By Chris Factor
I remember it like it was just yesterday. I was in Fort Greene outside the popular Dick & Jane’s for a Labor Day celebration hosted by prominent radio personality and trailblazer Dahved Levy. The sounds of Caribbean music could be heard for blocks and the smell of jerk chicken and corn permeated the air. Dahved insisted I get myself some jerk chicken and once I did, I had no regrets. As I sat there with my friends eating and enjoying the music, a message came through on my phone. It wasn’t a text message, but a DM via Instagram with the news that Michael K. Williams passed away. At first, I was thinking, no way this is real. It’s got to be some sort of rumor. Then another source confirmed it, then another and soon it was being shared via major news outlets. It became real.
When people hear the name Michael K. Williams, they start to reference or talk about his role as Omar Little on The Wire. But in my eyes, Michael was like a brother from another planet. His skills were out of this world. Any role he played he owned. Born and raised in Brooklyn to a Bahamian mother and African-American father by way of Greeleyville, South Carolina, Michael was a Brooklynite through and through. Williams grew up in East Flatbush, Brooklyn and never once turned his back on Brooklyn when he attained success.
As an artist, Williams’ career was not one of overnight success. He worked for years to make a name for himself. First as a backup dancer, where he danced and toured with artists like George Michael and Madonna to name a few, then as a model, where he worked with photographers like David LaChapelle. Later on, Williams got the opportunity to play one of the late Tupac Shakur’s henchmen in the film Bullet. Fast forward to 2002 and Williams would land the role that set his career ablaze as he captured the hearts of many, including the streets, playing a complicated stick-up man named Omar Little in HBO’s The Wire. He was like a modern-day Black cowboy, with is duster, sawed off shotgun and bulletproof vest. For many, The Wire wouldn’t been the same if Omar wasn’t on the show. He brought a different element. One that only Michael K. Williams could have accomplished through his portrayal of Omar.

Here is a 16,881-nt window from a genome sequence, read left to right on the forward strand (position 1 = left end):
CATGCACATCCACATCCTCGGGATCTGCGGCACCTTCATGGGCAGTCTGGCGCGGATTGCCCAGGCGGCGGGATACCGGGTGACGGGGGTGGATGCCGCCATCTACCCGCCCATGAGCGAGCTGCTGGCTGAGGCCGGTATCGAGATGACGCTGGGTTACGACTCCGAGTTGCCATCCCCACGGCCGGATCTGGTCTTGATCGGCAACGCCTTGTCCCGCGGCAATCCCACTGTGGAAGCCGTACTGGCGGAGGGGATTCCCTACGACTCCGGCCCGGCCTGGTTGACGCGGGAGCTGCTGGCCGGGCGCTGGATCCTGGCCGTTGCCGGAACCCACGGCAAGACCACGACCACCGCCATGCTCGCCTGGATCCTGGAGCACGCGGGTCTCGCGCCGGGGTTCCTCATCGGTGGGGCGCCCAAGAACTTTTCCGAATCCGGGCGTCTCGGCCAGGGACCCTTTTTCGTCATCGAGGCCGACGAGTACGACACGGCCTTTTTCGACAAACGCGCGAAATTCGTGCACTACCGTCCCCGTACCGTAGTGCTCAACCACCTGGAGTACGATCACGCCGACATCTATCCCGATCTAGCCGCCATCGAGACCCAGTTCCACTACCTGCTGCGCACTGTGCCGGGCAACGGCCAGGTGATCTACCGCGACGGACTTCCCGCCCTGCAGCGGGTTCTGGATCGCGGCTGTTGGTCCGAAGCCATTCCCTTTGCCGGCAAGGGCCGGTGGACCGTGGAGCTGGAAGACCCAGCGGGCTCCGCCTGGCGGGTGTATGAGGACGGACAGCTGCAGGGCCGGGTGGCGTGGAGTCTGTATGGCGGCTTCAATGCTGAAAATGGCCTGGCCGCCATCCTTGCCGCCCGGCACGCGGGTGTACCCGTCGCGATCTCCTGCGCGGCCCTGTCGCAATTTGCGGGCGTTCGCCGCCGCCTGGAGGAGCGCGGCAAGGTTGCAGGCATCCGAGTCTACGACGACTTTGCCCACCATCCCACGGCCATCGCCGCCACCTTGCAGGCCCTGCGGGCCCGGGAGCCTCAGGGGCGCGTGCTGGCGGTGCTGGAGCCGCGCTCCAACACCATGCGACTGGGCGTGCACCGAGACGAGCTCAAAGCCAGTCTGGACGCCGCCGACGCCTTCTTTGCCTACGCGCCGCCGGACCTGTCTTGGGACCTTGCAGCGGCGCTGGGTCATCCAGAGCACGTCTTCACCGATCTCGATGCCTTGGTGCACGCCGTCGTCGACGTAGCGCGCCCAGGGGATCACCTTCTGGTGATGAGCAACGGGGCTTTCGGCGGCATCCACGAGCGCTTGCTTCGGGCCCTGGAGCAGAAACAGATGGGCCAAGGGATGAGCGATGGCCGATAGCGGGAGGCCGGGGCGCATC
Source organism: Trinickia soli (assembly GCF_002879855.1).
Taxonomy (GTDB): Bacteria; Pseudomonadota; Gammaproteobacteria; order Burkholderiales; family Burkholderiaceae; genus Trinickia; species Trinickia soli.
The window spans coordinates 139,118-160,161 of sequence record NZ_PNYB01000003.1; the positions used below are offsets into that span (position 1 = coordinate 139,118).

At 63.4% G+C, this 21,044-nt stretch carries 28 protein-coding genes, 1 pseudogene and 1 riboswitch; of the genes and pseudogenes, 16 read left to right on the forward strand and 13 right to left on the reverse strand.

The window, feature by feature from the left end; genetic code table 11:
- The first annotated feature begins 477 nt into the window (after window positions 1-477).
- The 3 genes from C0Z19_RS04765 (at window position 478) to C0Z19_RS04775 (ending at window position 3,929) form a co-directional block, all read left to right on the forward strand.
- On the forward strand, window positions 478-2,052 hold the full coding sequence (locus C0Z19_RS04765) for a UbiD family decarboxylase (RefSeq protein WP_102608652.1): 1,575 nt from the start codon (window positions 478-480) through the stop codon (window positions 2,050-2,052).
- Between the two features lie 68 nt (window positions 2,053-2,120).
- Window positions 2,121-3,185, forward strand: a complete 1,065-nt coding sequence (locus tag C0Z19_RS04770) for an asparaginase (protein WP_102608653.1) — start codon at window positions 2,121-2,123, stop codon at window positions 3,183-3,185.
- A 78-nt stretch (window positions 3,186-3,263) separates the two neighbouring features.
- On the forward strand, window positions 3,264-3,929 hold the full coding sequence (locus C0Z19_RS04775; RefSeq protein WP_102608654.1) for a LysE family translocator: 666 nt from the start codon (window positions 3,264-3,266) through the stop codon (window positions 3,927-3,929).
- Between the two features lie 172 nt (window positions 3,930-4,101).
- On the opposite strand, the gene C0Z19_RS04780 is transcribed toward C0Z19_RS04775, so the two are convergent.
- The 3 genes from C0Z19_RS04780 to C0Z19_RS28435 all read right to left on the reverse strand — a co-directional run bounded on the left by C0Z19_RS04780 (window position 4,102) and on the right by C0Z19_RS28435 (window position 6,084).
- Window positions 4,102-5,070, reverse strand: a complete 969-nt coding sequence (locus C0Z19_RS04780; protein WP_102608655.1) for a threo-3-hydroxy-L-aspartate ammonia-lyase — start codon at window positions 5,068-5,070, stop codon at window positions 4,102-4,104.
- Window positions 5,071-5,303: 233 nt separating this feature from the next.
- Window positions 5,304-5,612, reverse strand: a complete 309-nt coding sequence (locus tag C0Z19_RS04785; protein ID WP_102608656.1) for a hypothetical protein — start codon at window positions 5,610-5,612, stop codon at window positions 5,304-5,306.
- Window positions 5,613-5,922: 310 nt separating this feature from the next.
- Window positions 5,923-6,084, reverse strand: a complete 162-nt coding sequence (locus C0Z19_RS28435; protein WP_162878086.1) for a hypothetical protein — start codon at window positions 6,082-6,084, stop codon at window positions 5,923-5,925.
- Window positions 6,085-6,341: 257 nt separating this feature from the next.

I stated earlier that Williams was a like a brother from another planet, because of his range and his talent. To be able to breathe life into and embody a character that millions would grow to love in spite of his complexities, says a great deal about the actor playing the role and Williams did that time and time again. Williams last role in a HBO series was that of Montrose Freeman in Lovecraft Country. Again, Williams took a character that was full of contradictions and complications and made it his own. Acting is more than playing a role, it’s the ability to take on that character, craft his or her backstory, embody that individual and make your portrayal of that character so outstanding that when you’re done people see you, I mean really see you. Michael K. Williams has been seen, really seen by many across the world and his work will live on.
Throughout his career as an actor, Michael has received:
- Five Emmy nominations, with his latest in 2020 for Lovecraft Country
- His first Screen Actors Guild (SAG) Award in 2011 for Outstanding Ensemble in a Drama Series in Boardwalk Empire (won) and three nominations
- Critics Choice Awards for Best Supporting Actor in a Drama Series for Lovecraft Country in 2021 (won)
- Best Ensemble Cast nomination from Gotham Awards in 2009 for Life During Wartime
- The Robert Altman Award from the Independent Spirit Awards in 2015 (won)
- The Outstanding Supporting Actor in a Drama Series for Lovecraft Country from the Black Reel Awards in 2020 (won) and 5 nominations
- 5 NAACP Image Award nominations
- A nomination from Satellite Award for Best Supporting Actor – Series, Miniseries or TV Film for Bessie in 2015